The naked mole rat has a low metabolic rate to keep oxygen demand down, but the key to its cancer resistance appears to lie in its skin.
What would you say to a body that never contracts cancer, shows virtually no signs of aging, outlives its relatives by a factor of 10, and remains virile until the very end? But there is a catch: you would have to look like the naked mole rat, whose appearance immediately invites unkind comparisons.
Researchers have long searched for the secret “X-men” factor that makes the naked mole rat so long-lived. For years they tried and failed to give the animals cancer. Scientists researching cancer treatments can trigger tumours in normal rats with radiation or an injection of carcinogenic chemicals. But mole rats have been zapped with everything researchers can think of and just don’t contract the disease.
Their genome has been scrutinised, revealing several genes related to longevity and cancer resistance. But now researchers have found a clue in a place they didn’t quite expect. The rat’s extremely wrinkled yellow-pink skin may also hold the key to its cancer resistance. It produces a very gluggy form of a substance called hyaluronic acid (HA), a key ingredient of the mortar that holds our cells together.
HA is used in the cosmetic trade as an injectable “filler” to stop wrinkles. The mole rat makes use of it to plump up its skin, making it the rubbery material it needs for the bumps and bruises of a burrowing life. But, as Xiao Tian and colleagues at the University of Rochester in New York report in the July edition of Nature, a fortuitous side effect is that it protects the mole rat from cancer. When they reduced the levels of HA in mole rat cells, they also reduced its cancer resistance.
“Everyone is talking about this finding; it’s pretty convincing,” says Chris Parish, a cancer researcher at the Australian National University in Canberra.
Being the X-man of rodents is just the beginning of the mole rat’s weirdness. A native of East Africa and about the size of a furry house mouse, Heterocephalus glaber lives its entire life in pitch blackness with 70 or so of its hive members. Hive is the operative word. Like insects, their colonies contain a single mating queen, a handful of beaux and a mob of workers. They spend their days burrowing around in tunnels breathing oxygen levels so low any other mammal would pass out.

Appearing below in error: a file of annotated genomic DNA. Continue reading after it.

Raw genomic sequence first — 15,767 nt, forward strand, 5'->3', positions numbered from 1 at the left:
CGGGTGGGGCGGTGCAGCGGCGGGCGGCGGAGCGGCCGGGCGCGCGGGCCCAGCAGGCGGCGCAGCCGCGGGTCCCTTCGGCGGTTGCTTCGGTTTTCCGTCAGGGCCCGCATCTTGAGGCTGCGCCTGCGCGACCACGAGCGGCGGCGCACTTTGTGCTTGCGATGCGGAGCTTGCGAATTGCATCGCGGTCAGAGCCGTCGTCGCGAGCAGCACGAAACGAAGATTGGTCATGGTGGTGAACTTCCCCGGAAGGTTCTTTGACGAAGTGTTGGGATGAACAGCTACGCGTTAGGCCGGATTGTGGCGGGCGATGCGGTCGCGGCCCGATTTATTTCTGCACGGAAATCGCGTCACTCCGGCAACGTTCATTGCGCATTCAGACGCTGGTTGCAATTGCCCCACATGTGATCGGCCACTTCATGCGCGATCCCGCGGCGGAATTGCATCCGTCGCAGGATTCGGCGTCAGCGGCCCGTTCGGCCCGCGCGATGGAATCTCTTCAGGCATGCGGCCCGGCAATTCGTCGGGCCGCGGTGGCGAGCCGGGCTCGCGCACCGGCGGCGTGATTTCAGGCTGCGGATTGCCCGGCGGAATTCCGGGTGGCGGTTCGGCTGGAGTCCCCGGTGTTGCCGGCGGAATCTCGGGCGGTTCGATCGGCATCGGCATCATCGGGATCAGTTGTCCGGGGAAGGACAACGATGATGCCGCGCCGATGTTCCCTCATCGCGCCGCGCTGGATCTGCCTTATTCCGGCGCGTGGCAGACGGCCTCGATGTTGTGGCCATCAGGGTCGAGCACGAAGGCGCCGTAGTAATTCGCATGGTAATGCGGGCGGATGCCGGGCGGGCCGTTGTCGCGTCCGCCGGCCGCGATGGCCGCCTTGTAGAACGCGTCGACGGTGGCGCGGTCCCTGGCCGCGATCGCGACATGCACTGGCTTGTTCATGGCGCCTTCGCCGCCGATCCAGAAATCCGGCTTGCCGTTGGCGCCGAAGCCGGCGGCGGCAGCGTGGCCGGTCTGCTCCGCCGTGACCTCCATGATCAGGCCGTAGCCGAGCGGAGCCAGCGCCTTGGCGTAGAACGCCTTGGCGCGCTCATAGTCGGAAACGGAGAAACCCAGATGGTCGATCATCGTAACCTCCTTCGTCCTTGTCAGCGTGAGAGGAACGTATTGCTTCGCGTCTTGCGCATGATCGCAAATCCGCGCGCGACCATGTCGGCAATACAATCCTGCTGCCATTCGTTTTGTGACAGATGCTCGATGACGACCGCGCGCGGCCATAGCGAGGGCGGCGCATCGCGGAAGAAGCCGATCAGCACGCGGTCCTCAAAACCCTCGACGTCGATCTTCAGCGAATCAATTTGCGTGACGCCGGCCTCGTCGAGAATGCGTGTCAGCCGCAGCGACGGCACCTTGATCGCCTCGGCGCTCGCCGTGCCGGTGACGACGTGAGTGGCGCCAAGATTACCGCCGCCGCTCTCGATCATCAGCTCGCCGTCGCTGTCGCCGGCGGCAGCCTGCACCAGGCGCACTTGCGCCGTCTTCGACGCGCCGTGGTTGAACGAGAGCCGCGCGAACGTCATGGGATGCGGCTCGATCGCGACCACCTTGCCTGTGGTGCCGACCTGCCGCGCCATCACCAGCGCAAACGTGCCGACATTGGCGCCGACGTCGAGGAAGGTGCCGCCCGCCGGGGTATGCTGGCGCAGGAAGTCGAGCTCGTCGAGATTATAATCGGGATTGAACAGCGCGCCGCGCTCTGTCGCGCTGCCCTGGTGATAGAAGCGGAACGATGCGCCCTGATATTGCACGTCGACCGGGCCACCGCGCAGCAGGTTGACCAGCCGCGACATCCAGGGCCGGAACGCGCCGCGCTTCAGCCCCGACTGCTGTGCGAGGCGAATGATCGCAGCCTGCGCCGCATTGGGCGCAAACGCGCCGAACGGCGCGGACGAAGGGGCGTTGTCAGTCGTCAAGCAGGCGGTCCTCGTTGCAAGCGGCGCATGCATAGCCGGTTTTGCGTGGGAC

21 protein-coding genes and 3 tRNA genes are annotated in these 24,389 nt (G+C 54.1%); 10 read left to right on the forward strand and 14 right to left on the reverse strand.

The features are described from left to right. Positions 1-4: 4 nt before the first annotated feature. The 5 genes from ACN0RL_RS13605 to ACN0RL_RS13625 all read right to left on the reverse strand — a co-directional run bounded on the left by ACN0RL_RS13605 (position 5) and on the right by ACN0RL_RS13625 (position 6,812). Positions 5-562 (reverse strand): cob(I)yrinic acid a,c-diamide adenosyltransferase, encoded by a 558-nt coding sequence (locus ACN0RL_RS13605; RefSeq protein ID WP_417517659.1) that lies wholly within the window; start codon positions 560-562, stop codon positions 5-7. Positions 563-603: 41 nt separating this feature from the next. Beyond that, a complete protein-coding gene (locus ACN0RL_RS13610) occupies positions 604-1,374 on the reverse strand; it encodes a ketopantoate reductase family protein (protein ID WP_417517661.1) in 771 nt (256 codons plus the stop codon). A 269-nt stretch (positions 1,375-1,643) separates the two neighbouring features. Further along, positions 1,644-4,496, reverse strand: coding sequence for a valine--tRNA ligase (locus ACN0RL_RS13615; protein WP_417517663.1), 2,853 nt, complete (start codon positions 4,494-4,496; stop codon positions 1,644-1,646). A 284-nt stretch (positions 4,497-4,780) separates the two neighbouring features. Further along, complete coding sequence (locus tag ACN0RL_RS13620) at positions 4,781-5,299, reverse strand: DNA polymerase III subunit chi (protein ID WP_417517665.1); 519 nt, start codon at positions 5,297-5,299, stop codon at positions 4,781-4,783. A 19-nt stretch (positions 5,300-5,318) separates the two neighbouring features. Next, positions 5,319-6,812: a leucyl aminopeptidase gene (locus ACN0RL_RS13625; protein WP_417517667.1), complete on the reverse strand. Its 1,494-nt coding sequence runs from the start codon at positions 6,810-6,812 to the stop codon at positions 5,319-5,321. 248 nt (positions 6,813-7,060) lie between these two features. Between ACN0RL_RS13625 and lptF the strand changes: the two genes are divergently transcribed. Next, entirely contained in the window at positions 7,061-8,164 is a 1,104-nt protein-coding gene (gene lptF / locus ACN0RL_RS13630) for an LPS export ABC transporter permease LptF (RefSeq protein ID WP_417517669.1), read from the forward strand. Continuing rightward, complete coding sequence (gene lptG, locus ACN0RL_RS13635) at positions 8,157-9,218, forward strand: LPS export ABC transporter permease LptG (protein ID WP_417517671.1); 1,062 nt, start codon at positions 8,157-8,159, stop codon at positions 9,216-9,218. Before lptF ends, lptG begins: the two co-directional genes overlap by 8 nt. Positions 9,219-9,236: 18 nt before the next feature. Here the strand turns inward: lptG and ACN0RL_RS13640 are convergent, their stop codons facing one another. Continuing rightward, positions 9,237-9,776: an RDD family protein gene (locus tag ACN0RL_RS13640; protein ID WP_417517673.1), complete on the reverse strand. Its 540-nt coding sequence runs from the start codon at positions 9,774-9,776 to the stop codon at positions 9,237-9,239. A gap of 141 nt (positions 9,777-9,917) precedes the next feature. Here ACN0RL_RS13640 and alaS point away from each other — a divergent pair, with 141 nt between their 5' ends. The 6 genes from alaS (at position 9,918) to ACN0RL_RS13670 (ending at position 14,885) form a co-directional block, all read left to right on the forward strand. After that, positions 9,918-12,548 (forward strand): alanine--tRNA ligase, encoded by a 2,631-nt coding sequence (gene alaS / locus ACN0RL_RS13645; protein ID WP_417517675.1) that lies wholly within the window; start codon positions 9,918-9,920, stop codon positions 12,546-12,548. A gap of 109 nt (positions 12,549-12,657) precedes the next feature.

They are also the only mammal that don’t bother regulating body temperature, probably because their underground climate is pretty stable. They have a low metabolic rate to keep oxygen demands down, and when food supplies run low, they drop their metabolic rate even further. This stop-start lifestyle has been described as “living their life in pulses” and was thought to provide part of the explanation of their extreme life span and cancer resistance. A low metabolic rate, like a flame set to low, produces fewer metabolic by-products such as oxygen free radicals, which are linked to both aging and cancer. But it turns out HA is its biggest secret.
In the University of Rochester study the researchers noticed that when they grew the mole rat’s skin cells in culture dishes, the surrounding fluid grew very gluggy. It turned out the cells were secreting vast amounts of HA, and an extremely large version of it, about five times larger than that produced by mouse or human cells.
That caught the researchers’ attention because others had already reported that larger forms of HA were protective against cancer. In this work, Tian and colleagues showed that the large form of HA stops cells multiplying beyond a certain density. Part of the explanation for mole rats’ tumour resistance may be that the glugginess constrains cells from multiplying. But the bigger HA molecules also bind more strongly to receptors on the cell surface that trigger a particular “off switch” for multiplication. To prove that the HA was responsible for the cancer resistance, they reduced the levels of HA in the skin cells by inhibiting the enzyme that produces it. Sure enough, when these cells were injected into the body of rats they did form a tumour when researchers tried to induce one.
So could the mole rat’s strategy provide a new lead for anti-cancer drugs? Parish certainly thinks so. His promising anti-cancer drug, known as Pi-88, provides a precedent. Now in late phase clinical trials, it raises the levels of heparan sulphate, a molecule that, like HA, fills the spaces between cells. A drug that raises the levels of HA, perhaps by blocking the enzyme that degrades it, might also stop human tumours in their tracks. “It’s certainly a possibility,” says Parish.